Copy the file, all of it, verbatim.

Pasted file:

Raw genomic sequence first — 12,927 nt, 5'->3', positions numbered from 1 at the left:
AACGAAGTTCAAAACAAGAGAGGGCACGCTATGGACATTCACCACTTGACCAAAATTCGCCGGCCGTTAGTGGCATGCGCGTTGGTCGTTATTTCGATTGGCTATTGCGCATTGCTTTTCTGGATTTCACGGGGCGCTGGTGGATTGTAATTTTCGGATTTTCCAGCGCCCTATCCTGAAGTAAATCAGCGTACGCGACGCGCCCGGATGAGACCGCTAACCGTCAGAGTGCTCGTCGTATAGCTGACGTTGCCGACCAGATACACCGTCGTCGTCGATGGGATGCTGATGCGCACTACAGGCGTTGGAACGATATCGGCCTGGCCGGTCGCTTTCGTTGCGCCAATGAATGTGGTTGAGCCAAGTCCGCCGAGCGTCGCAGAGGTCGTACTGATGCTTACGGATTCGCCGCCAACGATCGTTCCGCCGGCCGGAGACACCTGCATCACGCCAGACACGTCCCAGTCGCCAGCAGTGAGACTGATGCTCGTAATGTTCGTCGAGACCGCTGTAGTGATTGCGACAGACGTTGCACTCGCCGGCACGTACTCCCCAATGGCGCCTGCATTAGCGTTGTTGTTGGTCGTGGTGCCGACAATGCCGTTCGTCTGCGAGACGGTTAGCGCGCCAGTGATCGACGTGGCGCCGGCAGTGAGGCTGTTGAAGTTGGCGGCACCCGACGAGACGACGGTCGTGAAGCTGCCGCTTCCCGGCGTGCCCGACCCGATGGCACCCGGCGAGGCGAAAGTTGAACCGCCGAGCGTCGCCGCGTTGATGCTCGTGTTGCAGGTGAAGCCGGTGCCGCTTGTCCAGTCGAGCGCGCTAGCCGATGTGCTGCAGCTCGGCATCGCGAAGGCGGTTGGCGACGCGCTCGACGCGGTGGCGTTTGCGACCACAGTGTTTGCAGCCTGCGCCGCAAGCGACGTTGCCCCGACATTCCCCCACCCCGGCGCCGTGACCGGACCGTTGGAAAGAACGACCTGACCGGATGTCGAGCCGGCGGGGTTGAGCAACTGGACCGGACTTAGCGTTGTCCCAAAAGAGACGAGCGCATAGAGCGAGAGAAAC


Raw genomic sequence first — 12,927 nt, 5'->3', positions numbered from 1 at the left:
AACGAAGTTCAAAACAAGAGAGGGCACGCTATGGACATTCACCACTTGACCAAAATTCGCCGGCCGTTAGTGGCATGCGCGTTGGTCGTTATTTCGATTGGCTATTGCGCATTGCTTTTCTGGATTTCACGGGGCGCTGGTGGATTGTAATTTTCGGATTTTCCAGCGCCCTATCCTGAAGTAAATCAGCGTACGCGACGCGCCCGGATGAGACCGCTAACCGTCAGAGTGCTCGTCGTATAGCTGACGTTGCCGACCAGATACACCGTCGTCGTCGATGGGATGCTGATGCGCACTACAGGCGTTGGAACGATATCGGCCTGGCCGGTCGCTTTCGTTGCGCCAATGAATGTGGTTGAGCCAAGTCCGCCGAGCGTCGCAGAGGTCGTACTGATGCTTACGGATTCGCCGCCAACGATCGTTCCGCCGGCCGGAGACACCTGCATCACGCCAGACACGTCCCAGTCGCCAGCAGTGAGACTGATGCTCGTAATGTTCGTCGAGACCGCTGTAGTGATTGCGACAGACGTTGCACTCGCCGGCACGTACTCCCCAATGGCGCCTGCATTAGCGTTGTTGTTGGTCGTGGTGCCGACAATGCCGTTCGTCTGCGAGACGGTTAGCGCGCCAGTGATCGACGTGGCGCCGGCAGTGAGGCTGTTGAAGTTGGCGGCACCCGACGAGACGACGGTCGTGAAGCTGCCGCTTCCCGGCGTGCCCGACCCGATGGCACCCGGCGAGGCGAAAGTTGAACCGCCGAGCGTCGCCGCGTTGATGCTCGTGTTGCAGGTGAAGCCGGTGCCGCTTGTCCAGTCGAGCGCGCTAGCCGATGTGCTGCAGCTCGGCATCGCGAAGGCGGTTGGCGACGCGCTCGACGCGGTGGCGTTTGCGACCACAGTGTTTGCAGCCTGCGCCGCAAGCGACGTTGCCCCGACATTCCCCCACCCCGGCGCCGTGACCGGACCGTTGGAAAGAACGACCTGACCGGATGTCGAGCCGGCGGGGTTGAGCAACTGGACCGGACTTAGCGTTGTCCCAAAAGAGACGAGCGCATAGAGCGAGAGAAAC